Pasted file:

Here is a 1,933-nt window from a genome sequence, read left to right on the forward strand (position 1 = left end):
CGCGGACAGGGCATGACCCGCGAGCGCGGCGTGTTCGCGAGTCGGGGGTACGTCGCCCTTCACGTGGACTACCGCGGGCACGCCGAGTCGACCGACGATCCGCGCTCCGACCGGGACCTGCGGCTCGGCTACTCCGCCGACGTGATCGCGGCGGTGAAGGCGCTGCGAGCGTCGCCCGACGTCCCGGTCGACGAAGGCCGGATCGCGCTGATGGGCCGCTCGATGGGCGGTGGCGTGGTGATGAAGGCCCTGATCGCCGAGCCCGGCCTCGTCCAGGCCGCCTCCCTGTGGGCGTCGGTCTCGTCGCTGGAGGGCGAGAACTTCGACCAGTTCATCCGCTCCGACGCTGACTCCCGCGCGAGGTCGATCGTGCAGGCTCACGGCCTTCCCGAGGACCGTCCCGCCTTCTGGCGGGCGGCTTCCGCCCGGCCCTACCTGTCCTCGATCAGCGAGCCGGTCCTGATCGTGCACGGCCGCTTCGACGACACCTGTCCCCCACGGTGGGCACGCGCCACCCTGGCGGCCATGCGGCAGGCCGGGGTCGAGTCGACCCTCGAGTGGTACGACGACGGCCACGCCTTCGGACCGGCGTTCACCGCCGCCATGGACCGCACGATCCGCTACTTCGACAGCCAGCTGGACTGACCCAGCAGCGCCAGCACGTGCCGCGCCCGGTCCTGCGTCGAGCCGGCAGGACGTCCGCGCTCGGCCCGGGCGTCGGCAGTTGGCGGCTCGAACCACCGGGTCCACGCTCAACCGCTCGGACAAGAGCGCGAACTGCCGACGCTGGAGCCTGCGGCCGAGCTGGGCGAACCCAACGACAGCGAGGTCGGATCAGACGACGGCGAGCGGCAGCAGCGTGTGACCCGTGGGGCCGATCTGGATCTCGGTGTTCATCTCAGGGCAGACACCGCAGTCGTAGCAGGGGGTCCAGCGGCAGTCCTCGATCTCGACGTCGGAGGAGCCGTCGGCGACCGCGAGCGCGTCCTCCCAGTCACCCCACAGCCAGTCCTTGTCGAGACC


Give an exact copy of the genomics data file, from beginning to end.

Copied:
Here is a 1,933-nt window from a genome sequence, read left to right on the forward strand (position 1 = left end):
CGCGGACAGGGCATGACCCGCGAGCGCGGCGTGTTCGCGAGTCGGGGGTACGTCGCCCTTCACGTGGACTACCGCGGGCACGCCGAGTCGACCGACGATCCGCGCTCCGACCGGGACCTGCGGCTCGGCTACTCCGCCGACGTGATCGCGGCGGTGAAGGCGCTGCGAGCGTCGCCCGACGTCCCGGTCGACGAAGGCCGGATCGCGCTGATGGGCCGCTCGATGGGCGGTGGCGTGGTGATGAAGGCCCTGATCGCCGAGCCCGGCCTCGTCCAGGCCGCCTCCCTGTGGGCGTCGGTCTCGTCGCTGGAGGGCGAGAACTTCGACCAGTTCATCCGCTCCGACGCTGACTCCCGCGCGAGGTCGATCGTGCAGGCTCACGGCCTTCCCGAGGACCGTCCCGCCTTCTGGCGGGCGGCTTCCGCCCGGCCCTACCTGTCCTCGATCAGCGAGCCGGTCCTGATCGTGCACGGCCGCTTCGACGACACCTGTCCCCCACGGTGGGCACGCGCCACCCTGGCGGCCATGCGGCAGGCCGGGGTCGAGTCGACCCTCGAGTGGTACGACGACGGCCACGCCTTCGGACCGGCGTTCACCGCCGCCATGGACCGCACGATCCGCTACTTCGACAGCCAGCTGGACTGACCCAGCAGCGCCAGCACGTGCCGCGCCCGGTCCTGCGTCGAGCCGGCAGGACGTCCGCGCTCGGCCCGGGCGTCGGCAGTTGGCGGCTCGAACCACCGGGTCCACGCTCAACCGCTCGGACAAGAGCGCGAACTGCCGACGCTGGAGCCTGCGGCCGAGCTGGGCGAACCCAACGACAGCGAGGTCGGATCAGACGACGGCGAGCGGCAGCAGCGTGTGACCCGTGGGGCCGATCTGGATCTCGGTGTTCATCTCAGGGCAGACACCGCAGTCGTAGCAGGGGGTCCAGCGGCAGTCCTCGATCTCGACGTCGGAGGAGCCGTCGGCGACCGCGAGCGCGTCCTCCCAGTCACCCCACAGCCAGTCCTTGTCGAGACC